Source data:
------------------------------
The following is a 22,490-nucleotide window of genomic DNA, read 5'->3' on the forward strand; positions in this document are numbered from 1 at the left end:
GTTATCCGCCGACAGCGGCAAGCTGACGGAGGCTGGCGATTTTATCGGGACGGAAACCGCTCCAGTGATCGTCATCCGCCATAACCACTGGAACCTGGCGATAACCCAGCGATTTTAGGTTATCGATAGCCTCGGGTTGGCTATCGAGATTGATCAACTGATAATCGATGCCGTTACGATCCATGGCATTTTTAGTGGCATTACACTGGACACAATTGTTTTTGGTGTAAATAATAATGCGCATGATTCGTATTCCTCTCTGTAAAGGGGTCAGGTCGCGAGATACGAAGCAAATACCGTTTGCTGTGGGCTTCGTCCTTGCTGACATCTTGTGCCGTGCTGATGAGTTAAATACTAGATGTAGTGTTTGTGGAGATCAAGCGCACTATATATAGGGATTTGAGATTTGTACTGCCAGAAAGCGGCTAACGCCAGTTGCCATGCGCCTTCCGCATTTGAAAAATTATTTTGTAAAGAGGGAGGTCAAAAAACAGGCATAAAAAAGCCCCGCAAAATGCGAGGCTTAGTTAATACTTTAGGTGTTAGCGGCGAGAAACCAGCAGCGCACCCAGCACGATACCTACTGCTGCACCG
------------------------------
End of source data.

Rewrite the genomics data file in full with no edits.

The following is a 22,490-nucleotide window of genomic DNA, read 5'->3' on the forward strand; positions in this document are numbered from 1 at the left end:
GTTATCCGCCGACAGCGGCAAGCTGACGGAGGCTGGCGATTTTATCGGGACGGAAACCGCTCCAGTGATCGTCATCCGCCATAACCACTGGAACCTGGCGATAACCCAGCGATTTTAGGTTATCGATAGCCTCGGGTTGGCTATCGAGATTGATCAACTGATAATCGATGCCGTTACGATCCATGGCATTTTTAGTGGCATTACACTGGACACAATTGTTTTTGGTGTAAATAATAATGCGCATGATTCGTATTCCTCTCTGTAAAGGGGTCAGGTCGCGAGATACGAAGCAAATACCGTTTGCTGTGGGCTTCGTCCTTGCTGACATCTTGTGCCGTGCTGATGAGTTAAATACTAGATGTAGTGTTTGTGGAGATCAAGCGCACTATATATAGGGATTTGAGATTTGTACTGCCAGAAAGCGGCTAACGCCAGTTGCCATGCGCCTTCCGCATTTGAAAAATTATTTTGTAAAGAGGGAGGTCAAAAAACAGGCATAAAAAAGCCCCGCAAAATGCGAGGCTTAGTTAATACTTTAGGTGTTAGCGGCGAGAAACCAGCAGCGCACCCAGCACGATACCTACTGCTGCACCG